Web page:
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I have trouble memorizing so I decide to try and know how to sing the parts by heart but it is hard especially for baroque because you can sing one part but don't know how the other part sound like at the same time

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  • I would strongly suggest taking advantage of modern technology and listening to recordings of the music, Suzuki style. If you listen enough, you will start to hear how the different melodies come together, which is definitely a challenge for counterpoint-y baroque music, as noted. – General Nuisance Jul 29 '17 at 17:43
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This probably isn't the answer you want to hear, but I think the real answer here is one word: Experience.

Assuming you have an aptitude for music (which based on some of your other questions on this site it seems like you probably have), you will just start to develop an internal piano over time. Some day, you will be able to look at a piece of music and "play" the entire thing in your head just by reading the music.

One thing you can do, however, to help develop that internal piano sooner is to do a lot of sightreading. Sightread, sightread, sightread. Sightreading is, at its most basic form, the ability to look at a piece of music and interpret it on the spot. At first, being able to sightread is an exercise of "how quickly can I read notes and make my fingers do the right thing". As you become a more advanced sightreader, however, you will start to be able to feel the music. You will be able to hear it as you're playing it. By the time you've reached that point, you will probably be able to start putting together entire pieces in your head.

As with most everything in the world of music, it comes down to 3 things: Practice, Practice, and more Practice. :)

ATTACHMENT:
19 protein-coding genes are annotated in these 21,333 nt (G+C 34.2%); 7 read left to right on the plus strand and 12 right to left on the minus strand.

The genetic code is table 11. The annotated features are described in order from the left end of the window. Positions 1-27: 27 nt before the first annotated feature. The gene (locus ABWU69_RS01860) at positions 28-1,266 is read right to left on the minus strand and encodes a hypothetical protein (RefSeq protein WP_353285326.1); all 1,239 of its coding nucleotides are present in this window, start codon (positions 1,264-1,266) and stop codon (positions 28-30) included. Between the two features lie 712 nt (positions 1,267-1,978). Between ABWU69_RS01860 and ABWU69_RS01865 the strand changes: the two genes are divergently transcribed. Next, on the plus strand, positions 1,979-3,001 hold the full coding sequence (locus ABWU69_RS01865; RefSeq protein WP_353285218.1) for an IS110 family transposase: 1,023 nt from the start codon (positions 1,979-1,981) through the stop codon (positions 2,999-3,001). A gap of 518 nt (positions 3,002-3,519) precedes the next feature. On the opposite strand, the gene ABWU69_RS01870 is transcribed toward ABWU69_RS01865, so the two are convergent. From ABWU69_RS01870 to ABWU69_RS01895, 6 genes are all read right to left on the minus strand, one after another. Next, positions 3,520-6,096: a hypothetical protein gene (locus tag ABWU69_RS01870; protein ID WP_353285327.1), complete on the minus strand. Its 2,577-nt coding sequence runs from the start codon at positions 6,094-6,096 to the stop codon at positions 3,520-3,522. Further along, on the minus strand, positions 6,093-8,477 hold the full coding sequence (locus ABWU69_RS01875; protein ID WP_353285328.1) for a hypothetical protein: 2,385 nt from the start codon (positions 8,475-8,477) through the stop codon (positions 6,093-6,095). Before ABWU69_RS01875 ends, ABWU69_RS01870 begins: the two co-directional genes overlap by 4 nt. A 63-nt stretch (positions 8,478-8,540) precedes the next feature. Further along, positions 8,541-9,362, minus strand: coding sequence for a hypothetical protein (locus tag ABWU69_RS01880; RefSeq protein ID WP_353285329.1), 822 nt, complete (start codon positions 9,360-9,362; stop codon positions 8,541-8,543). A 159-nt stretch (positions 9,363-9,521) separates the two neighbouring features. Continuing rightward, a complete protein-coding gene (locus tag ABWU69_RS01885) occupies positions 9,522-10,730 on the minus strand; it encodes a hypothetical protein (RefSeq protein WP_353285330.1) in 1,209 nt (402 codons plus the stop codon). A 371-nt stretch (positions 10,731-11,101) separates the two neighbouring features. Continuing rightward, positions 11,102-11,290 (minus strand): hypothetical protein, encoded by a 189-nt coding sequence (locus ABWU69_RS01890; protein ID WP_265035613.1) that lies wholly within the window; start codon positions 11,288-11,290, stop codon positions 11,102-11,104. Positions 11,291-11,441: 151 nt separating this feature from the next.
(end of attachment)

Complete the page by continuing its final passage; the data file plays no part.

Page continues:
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Don't obsess on memorising. Just make sure you can play seperate hands slowly and faultlessly. Then hands together, HALF THAT SPEED. Yes, really. It will come.

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Other answers already provide good information, but regarding the issue of memorizing a piece I think it's worth to add a couple of points.

As Lawrence Payne said, practising is the fundamental approach for memorizing a piece. But this will give you mostly muscle memory, and muscle alone is not very reliable, specially if not refreshed frequently.

To complement muscle memory it is then necessary to engage "brain" memory in a more proactive way.

First of all try to get a theoretical/conceptual understanding of the piece, which can be done at the different levels depending on your current skills: formal structure, motifs and harmony.

Secondly, practice by sections DON'T start always at the beginning of the piece. Make a point of being able to start playing the piece at as many different points as practically possible. Say, at the beginning of each formal section, or even each musical phrase.

Associate formal information (e.g. chords, motif a, b or c, etc.) with each separate section. Make a point of mentally (or even verbally) invoking such information when starting to play a section.

Even without a deep knowledge of harmony or formal analisys, separating the piece by sections and having an explicit memory of each section, rather than a purely sequential memory of the whole, is of tremendous value in allowing your "conceptual" memory to cooperate with your muscle memory to give a much more reliable performance.

Kyle Martins advice about sight reading is also important, as some of the skills involved in sight reading are also involved in understanding and memorizing the piece (scales, chords, patterns of repetition, etc.). To be a good sight reader you have to develop techniques to somewhat anticipate, to a certain extent, what comes next. A line of melody in a certain scale, an arpegiatted chord, a common chord progression or cadence, etc. Now, these are exactly the tools that may help you memorize a piece by chunks rather than solely note by note.

So these skills are interdependent and it's best to work at all of them in a balanced way than to focus exclusively in one of them.

Caveat: I use some terms ("brain" memory and the like) in a coloquial (and surely not formally correct) way, as I'm not a psychologist. I hope I have been able to transmit the idea, though.

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